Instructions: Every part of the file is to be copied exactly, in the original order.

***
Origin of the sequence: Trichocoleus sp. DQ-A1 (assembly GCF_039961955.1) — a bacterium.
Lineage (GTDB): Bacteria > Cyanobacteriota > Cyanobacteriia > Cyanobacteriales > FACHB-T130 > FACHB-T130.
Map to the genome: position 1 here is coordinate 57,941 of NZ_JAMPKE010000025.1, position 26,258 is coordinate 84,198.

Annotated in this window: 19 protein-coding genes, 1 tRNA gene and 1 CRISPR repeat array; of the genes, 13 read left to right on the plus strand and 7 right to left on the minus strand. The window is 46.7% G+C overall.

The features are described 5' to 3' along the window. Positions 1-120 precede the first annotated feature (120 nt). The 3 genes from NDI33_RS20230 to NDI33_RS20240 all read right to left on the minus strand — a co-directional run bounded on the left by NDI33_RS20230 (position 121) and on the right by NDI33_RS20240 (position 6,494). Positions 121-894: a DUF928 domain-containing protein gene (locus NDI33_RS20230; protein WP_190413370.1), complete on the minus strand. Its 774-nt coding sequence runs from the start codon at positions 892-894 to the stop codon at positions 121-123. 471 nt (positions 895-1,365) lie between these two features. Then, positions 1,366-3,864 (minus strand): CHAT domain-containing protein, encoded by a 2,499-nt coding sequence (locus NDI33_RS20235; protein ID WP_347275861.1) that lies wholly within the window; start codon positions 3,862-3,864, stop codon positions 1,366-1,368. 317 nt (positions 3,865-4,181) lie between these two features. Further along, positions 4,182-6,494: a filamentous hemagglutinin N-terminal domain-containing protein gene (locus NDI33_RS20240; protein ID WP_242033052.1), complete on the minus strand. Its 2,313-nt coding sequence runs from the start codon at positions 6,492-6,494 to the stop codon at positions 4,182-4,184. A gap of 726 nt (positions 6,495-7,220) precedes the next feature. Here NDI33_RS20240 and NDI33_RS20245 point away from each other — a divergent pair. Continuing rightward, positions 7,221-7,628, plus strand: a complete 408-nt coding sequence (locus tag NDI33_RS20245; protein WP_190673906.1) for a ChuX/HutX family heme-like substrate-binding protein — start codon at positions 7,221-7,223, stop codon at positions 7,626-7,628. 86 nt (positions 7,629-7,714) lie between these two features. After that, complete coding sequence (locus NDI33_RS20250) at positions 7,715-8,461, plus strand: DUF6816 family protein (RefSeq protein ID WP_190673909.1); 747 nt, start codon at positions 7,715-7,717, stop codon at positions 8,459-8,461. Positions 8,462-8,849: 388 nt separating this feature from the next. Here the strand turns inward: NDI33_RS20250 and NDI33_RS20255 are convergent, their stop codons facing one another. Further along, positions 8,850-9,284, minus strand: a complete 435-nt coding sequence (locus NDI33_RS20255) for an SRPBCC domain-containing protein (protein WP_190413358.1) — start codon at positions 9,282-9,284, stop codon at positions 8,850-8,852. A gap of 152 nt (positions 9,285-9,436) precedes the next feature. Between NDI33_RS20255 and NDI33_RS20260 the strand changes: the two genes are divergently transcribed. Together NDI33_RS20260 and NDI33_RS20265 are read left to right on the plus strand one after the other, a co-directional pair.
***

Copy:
Origin of the sequence: Trichocoleus sp. DQ-A1 (assembly GCF_039961955.1) — a bacterium.
Lineage (GTDB): Bacteria > Cyanobacteriota > Cyanobacteriia > Cyanobacteriales > FACHB-T130 > FACHB-T130.
Map to the genome: position 1 here is coordinate 57,941 of NZ_JAMPKE010000025.1, position 26,258 is coordinate 84,198.

Annotated in this window: 19 protein-coding genes, 1 tRNA gene and 1 CRISPR repeat array; of the genes, 13 read left to right on the plus strand and 7 right to left on the minus strand. The window is 46.7% G+C overall.

The features are described 5' to 3' along the window. Positions 1-120 precede the first annotated feature (120 nt). The 3 genes from NDI33_RS20230 to NDI33_RS20240 all read right to left on the minus strand — a co-directional run bounded on the left by NDI33_RS20230 (position 121) and on the right by NDI33_RS20240 (position 6,494). Positions 121-894: a DUF928 domain-containing protein gene (locus NDI33_RS20230; protein WP_190413370.1), complete on the minus strand. Its 774-nt coding sequence runs from the start codon at positions 892-894 to the stop codon at positions 121-123. 471 nt (positions 895-1,365) lie between these two features. Then, positions 1,366-3,864 (minus strand): CHAT domain-containing protein, encoded by a 2,499-nt coding sequence (locus NDI33_RS20235; protein ID WP_347275861.1) that lies wholly within the window; start codon positions 3,862-3,864, stop codon positions 1,366-1,368. 317 nt (positions 3,865-4,181) lie between these two features. Further along, positions 4,182-6,494: a filamentous hemagglutinin N-terminal domain-containing protein gene (locus NDI33_RS20240; protein ID WP_242033052.1), complete on the minus strand. Its 2,313-nt coding sequence runs from the start codon at positions 6,492-6,494 to the stop codon at positions 4,182-4,184. A gap of 726 nt (positions 6,495-7,220) precedes the next feature. Here NDI33_RS20240 and NDI33_RS20245 point away from each other — a divergent pair. Continuing rightward, positions 7,221-7,628, plus strand: a complete 408-nt coding sequence (locus tag NDI33_RS20245; protein WP_190673906.1) for a ChuX/HutX family heme-like substrate-binding protein — start codon at positions 7,221-7,223, stop codon at positions 7,626-7,628. 86 nt (positions 7,629-7,714) lie between these two features. After that, complete coding sequence (locus NDI33_RS20250) at positions 7,715-8,461, plus strand: DUF6816 family protein (RefSeq protein ID WP_190673909.1); 747 nt, start codon at positions 7,715-7,717, stop codon at positions 8,459-8,461. Positions 8,462-8,849: 388 nt separating this feature from the next. Here the strand turns inward: NDI33_RS20250 and NDI33_RS20255 are convergent, their stop codons facing one another. Further along, positions 8,850-9,284, minus strand: a complete 435-nt coding sequence (locus NDI33_RS20255) for an SRPBCC domain-containing protein (protein WP_190413358.1) — start codon at positions 9,282-9,284, stop codon at positions 8,850-8,852. A gap of 152 nt (positions 9,285-9,436) precedes the next feature. Between NDI33_RS20255 and NDI33_RS20260 the strand changes: the two genes are divergently transcribed. Together NDI33_RS20260 and NDI33_RS20265 are read left to right on the plus strand one after the other, a co-directional pair.